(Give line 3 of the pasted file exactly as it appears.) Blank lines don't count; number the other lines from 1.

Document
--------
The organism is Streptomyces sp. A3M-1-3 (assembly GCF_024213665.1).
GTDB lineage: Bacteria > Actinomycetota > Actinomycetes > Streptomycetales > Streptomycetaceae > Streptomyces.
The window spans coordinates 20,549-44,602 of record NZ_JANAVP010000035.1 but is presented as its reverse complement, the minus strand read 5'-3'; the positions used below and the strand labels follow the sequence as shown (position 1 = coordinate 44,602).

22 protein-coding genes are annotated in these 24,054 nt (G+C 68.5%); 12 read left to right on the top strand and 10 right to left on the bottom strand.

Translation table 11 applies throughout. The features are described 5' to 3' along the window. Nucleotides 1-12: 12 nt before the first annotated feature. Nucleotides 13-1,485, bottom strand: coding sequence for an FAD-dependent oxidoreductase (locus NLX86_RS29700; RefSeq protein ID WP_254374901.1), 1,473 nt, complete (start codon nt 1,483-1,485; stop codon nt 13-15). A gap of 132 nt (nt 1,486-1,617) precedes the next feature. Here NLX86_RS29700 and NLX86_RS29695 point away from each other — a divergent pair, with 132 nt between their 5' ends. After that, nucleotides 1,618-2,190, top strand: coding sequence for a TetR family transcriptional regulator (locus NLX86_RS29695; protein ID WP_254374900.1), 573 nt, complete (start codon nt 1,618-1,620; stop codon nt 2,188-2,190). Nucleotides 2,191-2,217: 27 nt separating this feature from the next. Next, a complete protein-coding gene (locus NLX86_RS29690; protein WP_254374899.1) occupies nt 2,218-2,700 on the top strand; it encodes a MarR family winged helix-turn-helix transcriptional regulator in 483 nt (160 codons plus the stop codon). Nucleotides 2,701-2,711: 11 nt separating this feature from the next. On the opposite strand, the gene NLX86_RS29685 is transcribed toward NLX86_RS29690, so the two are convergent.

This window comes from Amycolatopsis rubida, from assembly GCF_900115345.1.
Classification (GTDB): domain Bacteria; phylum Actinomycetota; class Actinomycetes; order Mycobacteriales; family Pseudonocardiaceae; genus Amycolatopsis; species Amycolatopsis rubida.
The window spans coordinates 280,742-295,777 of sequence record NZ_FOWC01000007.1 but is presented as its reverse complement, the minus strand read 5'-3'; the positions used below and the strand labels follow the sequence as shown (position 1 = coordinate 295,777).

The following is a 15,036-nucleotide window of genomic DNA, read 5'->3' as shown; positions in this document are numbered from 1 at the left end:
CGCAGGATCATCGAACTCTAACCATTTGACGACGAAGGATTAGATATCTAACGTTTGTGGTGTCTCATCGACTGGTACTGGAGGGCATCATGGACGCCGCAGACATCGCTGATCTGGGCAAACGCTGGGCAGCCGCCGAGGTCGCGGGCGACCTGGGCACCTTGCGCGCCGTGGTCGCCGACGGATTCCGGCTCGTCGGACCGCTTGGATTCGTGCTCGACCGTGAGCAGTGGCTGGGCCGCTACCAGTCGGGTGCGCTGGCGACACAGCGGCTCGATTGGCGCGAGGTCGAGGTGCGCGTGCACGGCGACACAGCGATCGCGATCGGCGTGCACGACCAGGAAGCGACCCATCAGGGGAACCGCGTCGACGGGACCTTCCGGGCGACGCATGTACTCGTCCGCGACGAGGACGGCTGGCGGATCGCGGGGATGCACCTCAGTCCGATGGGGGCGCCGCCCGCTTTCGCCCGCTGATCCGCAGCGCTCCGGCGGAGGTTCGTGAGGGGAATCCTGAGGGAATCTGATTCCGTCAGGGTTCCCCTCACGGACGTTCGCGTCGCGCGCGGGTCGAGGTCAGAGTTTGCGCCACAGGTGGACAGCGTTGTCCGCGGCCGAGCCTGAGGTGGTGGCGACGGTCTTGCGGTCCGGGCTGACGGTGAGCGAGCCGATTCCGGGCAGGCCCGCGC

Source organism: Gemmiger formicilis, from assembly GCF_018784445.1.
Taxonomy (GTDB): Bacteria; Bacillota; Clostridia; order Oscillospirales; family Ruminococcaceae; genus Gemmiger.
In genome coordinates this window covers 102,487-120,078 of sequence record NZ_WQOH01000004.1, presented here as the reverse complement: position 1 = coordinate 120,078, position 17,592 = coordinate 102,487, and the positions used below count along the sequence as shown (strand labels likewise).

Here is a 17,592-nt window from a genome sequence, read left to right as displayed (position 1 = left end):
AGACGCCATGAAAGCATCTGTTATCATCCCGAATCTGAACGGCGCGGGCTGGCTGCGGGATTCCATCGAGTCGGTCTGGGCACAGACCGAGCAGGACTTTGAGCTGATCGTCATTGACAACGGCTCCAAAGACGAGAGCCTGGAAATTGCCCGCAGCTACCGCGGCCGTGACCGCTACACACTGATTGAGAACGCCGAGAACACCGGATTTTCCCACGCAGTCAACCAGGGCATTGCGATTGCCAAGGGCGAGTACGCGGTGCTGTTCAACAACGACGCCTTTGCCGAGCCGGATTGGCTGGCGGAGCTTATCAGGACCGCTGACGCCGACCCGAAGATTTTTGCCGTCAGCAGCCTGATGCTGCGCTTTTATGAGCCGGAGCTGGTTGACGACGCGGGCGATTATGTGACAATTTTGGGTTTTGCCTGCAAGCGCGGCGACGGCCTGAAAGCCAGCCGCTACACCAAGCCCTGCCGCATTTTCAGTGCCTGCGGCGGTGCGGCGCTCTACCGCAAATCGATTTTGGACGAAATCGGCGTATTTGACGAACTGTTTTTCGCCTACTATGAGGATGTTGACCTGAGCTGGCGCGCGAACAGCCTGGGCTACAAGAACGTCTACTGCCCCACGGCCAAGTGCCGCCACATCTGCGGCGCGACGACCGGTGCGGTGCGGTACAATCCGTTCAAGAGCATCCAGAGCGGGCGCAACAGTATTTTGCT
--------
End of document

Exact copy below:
The window spans coordinates 20,549-44,602 of record NZ_JANAVP010000035.1 but is presented as its reverse complement, the minus strand read 5'-3'; the positions used below and the strand labels follow the sequence as shown (position 1 = coordinate 44,602).